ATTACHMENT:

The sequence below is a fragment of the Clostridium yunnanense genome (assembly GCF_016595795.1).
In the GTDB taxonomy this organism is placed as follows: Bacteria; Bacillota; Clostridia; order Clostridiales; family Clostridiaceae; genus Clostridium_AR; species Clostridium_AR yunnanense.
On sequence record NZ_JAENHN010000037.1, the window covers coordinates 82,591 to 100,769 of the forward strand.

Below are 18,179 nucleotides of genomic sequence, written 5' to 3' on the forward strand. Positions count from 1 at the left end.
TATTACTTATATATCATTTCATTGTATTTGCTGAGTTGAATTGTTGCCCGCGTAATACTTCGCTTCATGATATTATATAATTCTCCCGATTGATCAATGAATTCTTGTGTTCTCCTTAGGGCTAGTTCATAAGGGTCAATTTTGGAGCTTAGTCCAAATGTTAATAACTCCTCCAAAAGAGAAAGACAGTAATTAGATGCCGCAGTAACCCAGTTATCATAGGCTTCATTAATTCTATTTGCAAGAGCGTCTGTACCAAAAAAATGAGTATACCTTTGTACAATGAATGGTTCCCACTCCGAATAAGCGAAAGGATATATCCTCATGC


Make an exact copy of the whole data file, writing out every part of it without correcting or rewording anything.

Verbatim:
The sequence below is a fragment of the Clostridium yunnanense genome (assembly GCF_016595795.1).
In the GTDB taxonomy this organism is placed as follows: Bacteria; Bacillota; Clostridia; order Clostridiales; family Clostridiaceae; genus Clostridium_AR; species Clostridium_AR yunnanense.
On sequence record NZ_JAENHN010000037.1, the window covers coordinates 82,591 to 100,769 of the forward strand.

Below are 18,179 nucleotides of genomic sequence, written 5' to 3' on the forward strand. Positions count from 1 at the left end.
TATTACTTATATATCATTTCATTGTATTTGCTGAGTTGAATTGTTGCCCGCGTAATACTTCGCTTCATGATATTATATAATTCTCCCGATTGATCAATGAATTCTTGTGTTCTCCTTAGGGCTAGTTCATAAGGGTCAATTTTGGAGCTTAGTCCAAATGTTAATAACTCCTCCAAAAGAGAAAGACAGTAATTAGATGCCGCAGTAACCCAGTTATCATAGGCTTCATTAATTCTATTTGCAAGAGCGTCTGTACCAAAAAAATGAGTATACCTTTGTACAATGAATGGTTCCCACTCCGAATAAGCGAAAGGATATATCCTCATGC